When a new hire joins the federal government, existing employees complete over 60 tasks to bring them on board — everything from providing them with a new computer to ensuring that they take mandatory training courses.
Each of these tasks have deadlines relative to other tasks. For example, you have to sign into your work email before you can set up two-factor authentication or view your first paycheck. Keeping track of these tasks and how they relate to each other is difficult and time consuming.
Enter Checklistomania. We developed the tool at 18F specifically for onboarding. It’s used by new employees and teams who onboard them, and it has several unique features:
Each checklist shows the items that a person must complete, in order of urgency, as well as tasks they already completed. This is particularly useful in government, because we need to complete quite a few training sessions and pieces of paperwork.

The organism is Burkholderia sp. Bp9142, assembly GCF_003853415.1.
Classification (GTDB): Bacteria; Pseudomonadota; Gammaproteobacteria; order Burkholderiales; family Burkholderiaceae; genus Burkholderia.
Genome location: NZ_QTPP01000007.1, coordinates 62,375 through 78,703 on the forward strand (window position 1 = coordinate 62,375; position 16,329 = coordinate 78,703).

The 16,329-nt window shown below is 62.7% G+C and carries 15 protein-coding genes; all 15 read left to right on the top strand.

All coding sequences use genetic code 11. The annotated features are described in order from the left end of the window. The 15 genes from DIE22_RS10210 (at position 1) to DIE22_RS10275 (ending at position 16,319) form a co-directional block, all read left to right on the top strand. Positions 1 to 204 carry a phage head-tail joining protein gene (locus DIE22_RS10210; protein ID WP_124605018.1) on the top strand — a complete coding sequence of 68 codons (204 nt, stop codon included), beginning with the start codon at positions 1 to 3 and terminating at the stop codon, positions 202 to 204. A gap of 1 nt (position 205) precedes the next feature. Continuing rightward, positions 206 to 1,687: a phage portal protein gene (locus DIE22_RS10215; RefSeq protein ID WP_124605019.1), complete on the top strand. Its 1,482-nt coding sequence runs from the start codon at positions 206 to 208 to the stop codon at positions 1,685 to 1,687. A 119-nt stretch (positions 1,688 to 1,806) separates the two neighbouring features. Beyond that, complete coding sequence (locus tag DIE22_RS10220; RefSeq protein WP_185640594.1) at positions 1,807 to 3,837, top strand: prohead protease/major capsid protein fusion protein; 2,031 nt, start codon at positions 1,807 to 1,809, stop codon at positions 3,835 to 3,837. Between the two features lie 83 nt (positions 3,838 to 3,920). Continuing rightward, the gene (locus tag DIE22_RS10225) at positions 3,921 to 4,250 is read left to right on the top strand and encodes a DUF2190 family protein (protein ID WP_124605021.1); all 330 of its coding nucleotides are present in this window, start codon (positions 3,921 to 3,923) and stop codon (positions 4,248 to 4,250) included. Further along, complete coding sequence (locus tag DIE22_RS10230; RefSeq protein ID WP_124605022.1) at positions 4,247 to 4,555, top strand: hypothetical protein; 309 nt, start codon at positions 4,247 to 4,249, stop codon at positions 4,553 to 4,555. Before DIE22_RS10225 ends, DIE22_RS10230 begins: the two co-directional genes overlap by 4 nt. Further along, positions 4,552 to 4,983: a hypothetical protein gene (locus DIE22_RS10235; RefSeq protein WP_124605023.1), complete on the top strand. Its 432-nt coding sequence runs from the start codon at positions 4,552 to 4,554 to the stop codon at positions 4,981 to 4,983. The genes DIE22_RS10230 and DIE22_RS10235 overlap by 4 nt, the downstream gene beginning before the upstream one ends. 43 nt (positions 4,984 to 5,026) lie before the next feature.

The checklists are centrally defined, so any member of an organization can subscribe to the authoritative checklist.
Deadlines can be set according to a fixed date or relative to completion of other items. For example, if Task B must be completed three days after Task A (but only after Task A has been completed), the due date will shift accordingly.
We can view each other’s checklists, which makes it easy to see everyone’s status at a glance.
Checklistomania is an open source project in the public domain and may be adapted by any organization. We’ve found it particularly useful for new employees; they find it helpful to know exactly what’s expected of them over their first few days of work. It also reduces the number of questions that they ask so the onboarding team can focus on other material. The checklists do not have to be limited to onboarding activities. They’re useful for any repetitive list of tasks that must be completed by multiple people.
If you’d like to request additional features or work on Checklistomania, please file or look at existing issues.